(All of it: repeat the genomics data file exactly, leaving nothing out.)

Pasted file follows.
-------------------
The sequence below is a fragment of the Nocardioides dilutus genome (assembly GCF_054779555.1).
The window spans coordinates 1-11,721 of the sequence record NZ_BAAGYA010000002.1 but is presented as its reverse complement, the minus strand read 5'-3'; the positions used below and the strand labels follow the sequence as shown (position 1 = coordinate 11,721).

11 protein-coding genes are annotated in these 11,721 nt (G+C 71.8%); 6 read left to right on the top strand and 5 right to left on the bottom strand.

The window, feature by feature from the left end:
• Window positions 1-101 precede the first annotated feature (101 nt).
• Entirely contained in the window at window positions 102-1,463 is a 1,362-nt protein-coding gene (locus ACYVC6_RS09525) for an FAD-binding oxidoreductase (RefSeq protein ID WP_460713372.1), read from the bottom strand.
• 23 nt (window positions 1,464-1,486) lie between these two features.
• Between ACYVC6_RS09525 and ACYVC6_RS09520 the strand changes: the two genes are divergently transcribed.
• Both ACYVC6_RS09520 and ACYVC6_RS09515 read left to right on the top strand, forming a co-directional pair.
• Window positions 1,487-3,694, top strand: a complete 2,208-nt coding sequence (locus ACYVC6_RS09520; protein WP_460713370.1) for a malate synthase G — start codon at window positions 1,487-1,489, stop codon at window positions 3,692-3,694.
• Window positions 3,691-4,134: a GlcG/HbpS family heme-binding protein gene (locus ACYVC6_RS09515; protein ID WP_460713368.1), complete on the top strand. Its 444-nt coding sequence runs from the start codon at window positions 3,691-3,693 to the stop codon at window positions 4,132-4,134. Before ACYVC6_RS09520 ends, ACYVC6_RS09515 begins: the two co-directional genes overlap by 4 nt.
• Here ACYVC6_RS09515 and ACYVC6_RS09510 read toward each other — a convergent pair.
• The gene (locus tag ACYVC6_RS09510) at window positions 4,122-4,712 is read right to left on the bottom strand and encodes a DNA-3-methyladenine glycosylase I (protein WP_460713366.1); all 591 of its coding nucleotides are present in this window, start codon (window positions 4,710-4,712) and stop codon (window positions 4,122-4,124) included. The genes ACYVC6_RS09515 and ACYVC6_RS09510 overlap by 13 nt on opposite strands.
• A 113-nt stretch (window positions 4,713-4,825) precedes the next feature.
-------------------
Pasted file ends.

The sequence below is a fragment of the Nocardioides dilutus genome (assembly GCF_054779555.1).
The window spans coordinates 1-11,721 of the sequence record NZ_BAAGYA010000002.1 but is presented as its reverse complement, the minus strand read 5'-3'; the positions used below and the strand labels follow the sequence as shown (position 1 = coordinate 11,721).

11 protein-coding genes are annotated in these 11,721 nt (G+C 71.8%); 6 read left to right on the top strand and 5 right to left on the bottom strand.

The window, feature by feature from the left end:
• Window positions 1-101 precede the first annotated feature (101 nt).
• Entirely contained in the window at window positions 102-1,463 is a 1,362-nt protein-coding gene (locus ACYVC6_RS09525) for an FAD-binding oxidoreductase (RefSeq protein ID WP_460713372.1), read from the bottom strand.
• 23 nt (window positions 1,464-1,486) lie between these two features.
• Between ACYVC6_RS09525 and ACYVC6_RS09520 the strand changes: the two genes are divergently transcribed.
• Both ACYVC6_RS09520 and ACYVC6_RS09515 read left to right on the top strand, forming a co-directional pair.
• Window positions 1,487-3,694, top strand: a complete 2,208-nt coding sequence (locus ACYVC6_RS09520; protein WP_460713370.1) for a malate synthase G — start codon at window positions 1,487-1,489, stop codon at window positions 3,692-3,694.
• Window positions 3,691-4,134: a GlcG/HbpS family heme-binding protein gene (locus ACYVC6_RS09515; protein ID WP_460713368.1), complete on the top strand. Its 444-nt coding sequence runs from the start codon at window positions 3,691-3,693 to the stop codon at window positions 4,132-4,134. Before ACYVC6_RS09520 ends, ACYVC6_RS09515 begins: the two co-directional genes overlap by 4 nt.
• Here ACYVC6_RS09515 and ACYVC6_RS09510 read toward each other — a convergent pair.
• The gene (locus tag ACYVC6_RS09510) at window positions 4,122-4,712 is read right to left on the bottom strand and encodes a DNA-3-methyladenine glycosylase I (protein WP_460713366.1); all 591 of its coding nucleotides are present in this window, start codon (window positions 4,710-4,712) and stop codon (window positions 4,122-4,124) included. The genes ACYVC6_RS09515 and ACYVC6_RS09510 overlap by 13 nt on opposite strands.
• A 113-nt stretch (window positions 4,713-4,825) precedes the next feature.